How Do Beetles Reproduce?

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Aedeagus: the male organ of insects used to transfer sperm.

Antennae: the long, thin structures on the head of some animals that are used to sense surroundings.

Fertilize: when a sperm and an egg join.

Genital opening: the body opening that leads to the reproductive tract.

Reproductive tract: the organs inside a female involved with making offspring.

Sperm: a male gamete, which fuses with the egg during fertilization... more

How Beetles Mate

Beetles mating

A male (top) and a female (bottom) mating.

All beetles reproduce sexually, where the offspring are created by the joining of sperm from the father and eggs from the mother. When a male locates a female, he will usually start to court the female in a very specific way. He quickly strokes his antennae and his front pair of legs on the female's back while crawling on top of her. If the female accepts the male, the male will insert his aedeagus into the female's genital opening and transfer a package of sperm. The sperm are stored in the female's reproductive tract and are used to fertilize eggs that develop. After mating, the male leaves the female and does not give any help in raising the offspring. The female will later lay the eggs that the male has fertilized, and the new individual begins its life.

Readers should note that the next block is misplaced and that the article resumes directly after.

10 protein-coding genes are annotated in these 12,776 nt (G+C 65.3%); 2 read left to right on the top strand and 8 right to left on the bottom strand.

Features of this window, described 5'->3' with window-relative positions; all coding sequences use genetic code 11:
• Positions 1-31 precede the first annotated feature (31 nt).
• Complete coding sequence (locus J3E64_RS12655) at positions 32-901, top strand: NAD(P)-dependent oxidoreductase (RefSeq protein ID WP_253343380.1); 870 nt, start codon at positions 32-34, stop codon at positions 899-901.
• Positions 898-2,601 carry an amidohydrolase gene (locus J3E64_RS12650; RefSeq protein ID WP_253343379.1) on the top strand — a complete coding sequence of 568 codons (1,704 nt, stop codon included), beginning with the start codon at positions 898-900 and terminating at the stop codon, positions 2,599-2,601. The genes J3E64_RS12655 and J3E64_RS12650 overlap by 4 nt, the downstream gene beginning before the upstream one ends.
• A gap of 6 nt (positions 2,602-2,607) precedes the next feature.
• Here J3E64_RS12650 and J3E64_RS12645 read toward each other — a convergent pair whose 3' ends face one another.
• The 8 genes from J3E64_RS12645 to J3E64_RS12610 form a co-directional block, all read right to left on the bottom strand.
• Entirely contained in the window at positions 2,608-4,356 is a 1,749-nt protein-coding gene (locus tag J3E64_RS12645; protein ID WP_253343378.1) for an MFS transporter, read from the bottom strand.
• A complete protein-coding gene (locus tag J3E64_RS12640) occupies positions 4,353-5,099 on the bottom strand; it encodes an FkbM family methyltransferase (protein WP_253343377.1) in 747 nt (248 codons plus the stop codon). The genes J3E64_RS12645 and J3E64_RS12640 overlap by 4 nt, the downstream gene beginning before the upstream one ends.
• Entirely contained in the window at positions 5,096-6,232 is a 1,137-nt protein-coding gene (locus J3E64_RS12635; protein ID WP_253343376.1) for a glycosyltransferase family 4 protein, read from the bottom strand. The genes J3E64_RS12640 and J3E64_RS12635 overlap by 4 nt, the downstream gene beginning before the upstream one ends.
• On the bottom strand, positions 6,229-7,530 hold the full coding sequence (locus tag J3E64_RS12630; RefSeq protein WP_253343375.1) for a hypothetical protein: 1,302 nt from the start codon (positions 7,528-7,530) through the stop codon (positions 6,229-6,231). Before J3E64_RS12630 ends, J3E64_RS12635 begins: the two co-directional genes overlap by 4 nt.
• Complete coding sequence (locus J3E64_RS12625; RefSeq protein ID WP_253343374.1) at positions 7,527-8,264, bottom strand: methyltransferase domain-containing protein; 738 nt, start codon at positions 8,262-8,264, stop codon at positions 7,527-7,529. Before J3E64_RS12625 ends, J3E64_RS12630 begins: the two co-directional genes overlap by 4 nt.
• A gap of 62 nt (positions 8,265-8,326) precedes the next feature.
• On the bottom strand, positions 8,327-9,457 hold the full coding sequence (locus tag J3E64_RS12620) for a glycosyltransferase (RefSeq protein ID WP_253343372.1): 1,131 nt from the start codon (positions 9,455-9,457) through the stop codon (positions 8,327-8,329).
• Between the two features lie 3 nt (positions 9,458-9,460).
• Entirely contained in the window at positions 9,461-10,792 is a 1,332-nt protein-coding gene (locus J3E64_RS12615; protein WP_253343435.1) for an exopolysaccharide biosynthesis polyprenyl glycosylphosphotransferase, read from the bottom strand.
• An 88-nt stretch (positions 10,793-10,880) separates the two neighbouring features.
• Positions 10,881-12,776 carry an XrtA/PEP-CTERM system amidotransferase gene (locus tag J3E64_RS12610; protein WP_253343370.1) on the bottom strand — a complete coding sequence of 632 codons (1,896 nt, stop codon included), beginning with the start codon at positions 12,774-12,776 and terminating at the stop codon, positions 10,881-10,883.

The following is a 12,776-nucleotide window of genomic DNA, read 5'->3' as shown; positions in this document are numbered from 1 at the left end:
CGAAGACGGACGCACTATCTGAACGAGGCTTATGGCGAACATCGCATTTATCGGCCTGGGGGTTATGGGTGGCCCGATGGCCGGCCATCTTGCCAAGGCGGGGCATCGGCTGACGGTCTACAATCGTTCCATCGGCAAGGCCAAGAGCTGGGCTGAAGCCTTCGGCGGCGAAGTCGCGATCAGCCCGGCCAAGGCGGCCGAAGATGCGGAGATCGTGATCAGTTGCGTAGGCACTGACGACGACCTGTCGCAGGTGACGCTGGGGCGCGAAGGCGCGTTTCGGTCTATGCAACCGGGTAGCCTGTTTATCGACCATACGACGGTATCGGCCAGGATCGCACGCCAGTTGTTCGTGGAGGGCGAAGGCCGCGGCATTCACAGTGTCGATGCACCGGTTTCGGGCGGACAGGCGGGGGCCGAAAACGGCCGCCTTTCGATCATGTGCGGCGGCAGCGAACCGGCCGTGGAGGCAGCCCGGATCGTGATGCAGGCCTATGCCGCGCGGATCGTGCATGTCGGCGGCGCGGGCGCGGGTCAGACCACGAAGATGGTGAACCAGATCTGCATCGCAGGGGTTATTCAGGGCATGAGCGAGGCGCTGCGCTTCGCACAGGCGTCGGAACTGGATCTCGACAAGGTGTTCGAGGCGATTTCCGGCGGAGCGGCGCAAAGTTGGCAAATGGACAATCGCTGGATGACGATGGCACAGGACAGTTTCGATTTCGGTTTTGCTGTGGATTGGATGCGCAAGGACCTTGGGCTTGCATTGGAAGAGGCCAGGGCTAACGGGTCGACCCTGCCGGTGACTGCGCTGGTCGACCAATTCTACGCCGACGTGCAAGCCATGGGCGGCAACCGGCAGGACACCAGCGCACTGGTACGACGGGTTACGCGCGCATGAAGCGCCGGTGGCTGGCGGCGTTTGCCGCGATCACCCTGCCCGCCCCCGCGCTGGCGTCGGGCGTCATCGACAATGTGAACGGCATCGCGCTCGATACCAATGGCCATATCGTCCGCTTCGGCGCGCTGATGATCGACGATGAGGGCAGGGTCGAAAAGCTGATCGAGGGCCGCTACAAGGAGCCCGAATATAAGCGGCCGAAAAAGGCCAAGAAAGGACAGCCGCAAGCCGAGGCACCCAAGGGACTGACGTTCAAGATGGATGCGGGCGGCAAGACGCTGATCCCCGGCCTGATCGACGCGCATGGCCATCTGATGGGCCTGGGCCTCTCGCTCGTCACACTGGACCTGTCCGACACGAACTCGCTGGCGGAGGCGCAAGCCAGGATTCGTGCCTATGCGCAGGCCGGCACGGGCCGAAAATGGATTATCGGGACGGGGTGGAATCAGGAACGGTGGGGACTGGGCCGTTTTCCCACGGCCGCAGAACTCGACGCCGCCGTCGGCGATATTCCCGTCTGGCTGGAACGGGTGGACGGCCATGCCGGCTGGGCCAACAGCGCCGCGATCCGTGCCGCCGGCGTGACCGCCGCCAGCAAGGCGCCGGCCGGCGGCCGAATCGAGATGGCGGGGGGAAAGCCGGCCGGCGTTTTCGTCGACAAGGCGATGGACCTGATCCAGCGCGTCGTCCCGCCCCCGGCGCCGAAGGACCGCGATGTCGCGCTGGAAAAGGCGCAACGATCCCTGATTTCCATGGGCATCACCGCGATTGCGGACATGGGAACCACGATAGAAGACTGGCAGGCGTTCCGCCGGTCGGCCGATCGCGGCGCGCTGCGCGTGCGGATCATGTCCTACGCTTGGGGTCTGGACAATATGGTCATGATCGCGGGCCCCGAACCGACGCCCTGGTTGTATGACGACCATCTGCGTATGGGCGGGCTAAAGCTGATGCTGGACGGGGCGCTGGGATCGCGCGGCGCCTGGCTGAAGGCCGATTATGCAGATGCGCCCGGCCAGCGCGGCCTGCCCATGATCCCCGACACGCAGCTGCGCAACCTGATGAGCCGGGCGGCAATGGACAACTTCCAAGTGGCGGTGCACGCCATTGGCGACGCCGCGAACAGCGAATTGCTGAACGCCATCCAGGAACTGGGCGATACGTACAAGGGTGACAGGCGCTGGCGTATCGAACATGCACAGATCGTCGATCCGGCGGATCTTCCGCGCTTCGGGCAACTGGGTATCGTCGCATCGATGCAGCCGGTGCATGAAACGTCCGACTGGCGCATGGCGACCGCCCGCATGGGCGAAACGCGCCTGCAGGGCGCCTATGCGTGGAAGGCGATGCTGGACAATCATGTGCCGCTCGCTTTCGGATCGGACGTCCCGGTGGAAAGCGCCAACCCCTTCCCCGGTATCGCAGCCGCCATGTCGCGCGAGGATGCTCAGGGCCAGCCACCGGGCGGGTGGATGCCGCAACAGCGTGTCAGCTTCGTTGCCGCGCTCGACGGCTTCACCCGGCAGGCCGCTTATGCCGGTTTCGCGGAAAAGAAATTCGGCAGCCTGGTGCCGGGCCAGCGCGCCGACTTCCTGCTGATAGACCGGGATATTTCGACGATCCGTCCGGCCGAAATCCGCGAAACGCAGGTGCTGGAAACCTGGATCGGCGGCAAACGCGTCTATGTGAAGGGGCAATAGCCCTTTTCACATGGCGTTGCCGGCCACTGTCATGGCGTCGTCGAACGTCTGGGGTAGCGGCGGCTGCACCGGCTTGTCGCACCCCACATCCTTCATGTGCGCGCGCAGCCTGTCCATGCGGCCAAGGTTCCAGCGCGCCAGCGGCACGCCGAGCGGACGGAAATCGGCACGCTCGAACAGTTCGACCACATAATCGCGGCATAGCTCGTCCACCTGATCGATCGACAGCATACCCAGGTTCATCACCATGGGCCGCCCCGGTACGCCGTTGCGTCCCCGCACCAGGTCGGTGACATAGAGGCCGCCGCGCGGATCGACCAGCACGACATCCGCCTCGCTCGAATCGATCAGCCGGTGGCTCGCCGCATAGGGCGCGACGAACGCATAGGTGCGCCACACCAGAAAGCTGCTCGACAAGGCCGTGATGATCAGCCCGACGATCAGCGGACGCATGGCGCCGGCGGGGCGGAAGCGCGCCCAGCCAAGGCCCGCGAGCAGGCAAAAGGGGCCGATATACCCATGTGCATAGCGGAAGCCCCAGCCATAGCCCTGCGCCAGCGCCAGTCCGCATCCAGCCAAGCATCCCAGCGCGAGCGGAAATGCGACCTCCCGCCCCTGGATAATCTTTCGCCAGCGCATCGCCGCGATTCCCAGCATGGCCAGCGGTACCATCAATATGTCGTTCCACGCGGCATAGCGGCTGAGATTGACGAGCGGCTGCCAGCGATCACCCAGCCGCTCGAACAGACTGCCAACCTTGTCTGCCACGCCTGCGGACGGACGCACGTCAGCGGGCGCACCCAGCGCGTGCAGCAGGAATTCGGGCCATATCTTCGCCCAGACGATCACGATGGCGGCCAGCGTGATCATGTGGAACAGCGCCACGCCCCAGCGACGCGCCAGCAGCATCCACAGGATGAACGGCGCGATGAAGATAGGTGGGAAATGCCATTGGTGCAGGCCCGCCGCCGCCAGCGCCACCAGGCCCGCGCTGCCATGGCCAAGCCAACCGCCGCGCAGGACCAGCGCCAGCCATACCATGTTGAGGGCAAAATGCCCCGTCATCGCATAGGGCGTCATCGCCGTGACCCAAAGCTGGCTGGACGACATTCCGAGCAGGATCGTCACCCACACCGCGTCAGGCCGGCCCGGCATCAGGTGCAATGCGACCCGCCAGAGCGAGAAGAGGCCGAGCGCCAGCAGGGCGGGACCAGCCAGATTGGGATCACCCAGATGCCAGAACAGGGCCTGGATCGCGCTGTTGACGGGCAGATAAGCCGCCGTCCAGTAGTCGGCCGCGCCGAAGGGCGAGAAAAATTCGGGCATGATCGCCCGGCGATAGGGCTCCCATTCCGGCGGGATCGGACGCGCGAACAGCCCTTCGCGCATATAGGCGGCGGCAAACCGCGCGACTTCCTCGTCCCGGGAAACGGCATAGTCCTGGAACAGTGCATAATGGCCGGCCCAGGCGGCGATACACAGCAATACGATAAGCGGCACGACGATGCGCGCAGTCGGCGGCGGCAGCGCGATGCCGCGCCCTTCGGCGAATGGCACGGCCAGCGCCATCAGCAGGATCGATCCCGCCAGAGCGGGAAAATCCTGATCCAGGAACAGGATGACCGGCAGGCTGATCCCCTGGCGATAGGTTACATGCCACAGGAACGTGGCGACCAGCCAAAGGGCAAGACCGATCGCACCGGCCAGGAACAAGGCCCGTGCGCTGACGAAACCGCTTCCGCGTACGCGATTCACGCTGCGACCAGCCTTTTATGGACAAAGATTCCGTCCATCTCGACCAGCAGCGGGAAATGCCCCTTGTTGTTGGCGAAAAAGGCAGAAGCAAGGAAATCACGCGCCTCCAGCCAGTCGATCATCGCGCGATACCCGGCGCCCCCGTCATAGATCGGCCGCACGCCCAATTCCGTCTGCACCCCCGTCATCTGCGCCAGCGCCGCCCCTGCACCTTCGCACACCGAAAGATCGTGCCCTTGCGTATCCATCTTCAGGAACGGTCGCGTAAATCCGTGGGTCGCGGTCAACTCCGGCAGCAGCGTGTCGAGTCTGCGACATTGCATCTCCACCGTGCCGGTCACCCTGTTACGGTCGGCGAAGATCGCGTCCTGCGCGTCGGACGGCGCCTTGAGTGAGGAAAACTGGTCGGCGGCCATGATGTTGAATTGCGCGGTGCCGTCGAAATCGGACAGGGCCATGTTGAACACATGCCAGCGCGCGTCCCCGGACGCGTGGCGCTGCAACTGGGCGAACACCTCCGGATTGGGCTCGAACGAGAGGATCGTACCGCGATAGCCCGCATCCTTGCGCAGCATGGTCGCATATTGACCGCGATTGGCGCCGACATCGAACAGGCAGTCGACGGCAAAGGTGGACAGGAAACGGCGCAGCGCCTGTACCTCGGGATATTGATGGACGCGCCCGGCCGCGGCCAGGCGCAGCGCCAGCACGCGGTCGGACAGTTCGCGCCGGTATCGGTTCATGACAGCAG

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Bibliographic details:

  • Article: Mating
  • Author(s): Jenny Drnevich
  • Publisher: Arizona State University School of Life Sciences Ask A Biologist
  • Site name: ASU - Ask A Biologist
  • Date published: December 17, 2009
  • Date accessed: April 13, 2024
  • Link:

APA Style

Jenny Drnevich. (2009, December 17). Mating. ASU - Ask A Biologist. Retrieved April 13, 2024 from

American Psychological Association. For more info, see

Chicago Manual of Style

Jenny Drnevich. "Mating". ASU - Ask A Biologist. 17 December, 2009.

MLA 2017 Style

Jenny Drnevich. "Mating". ASU - Ask A Biologist. 17 Dec 2009. ASU - Ask A Biologist, Web. 13 Apr 2024.

Modern Language Association, 7th Ed. For more info, see
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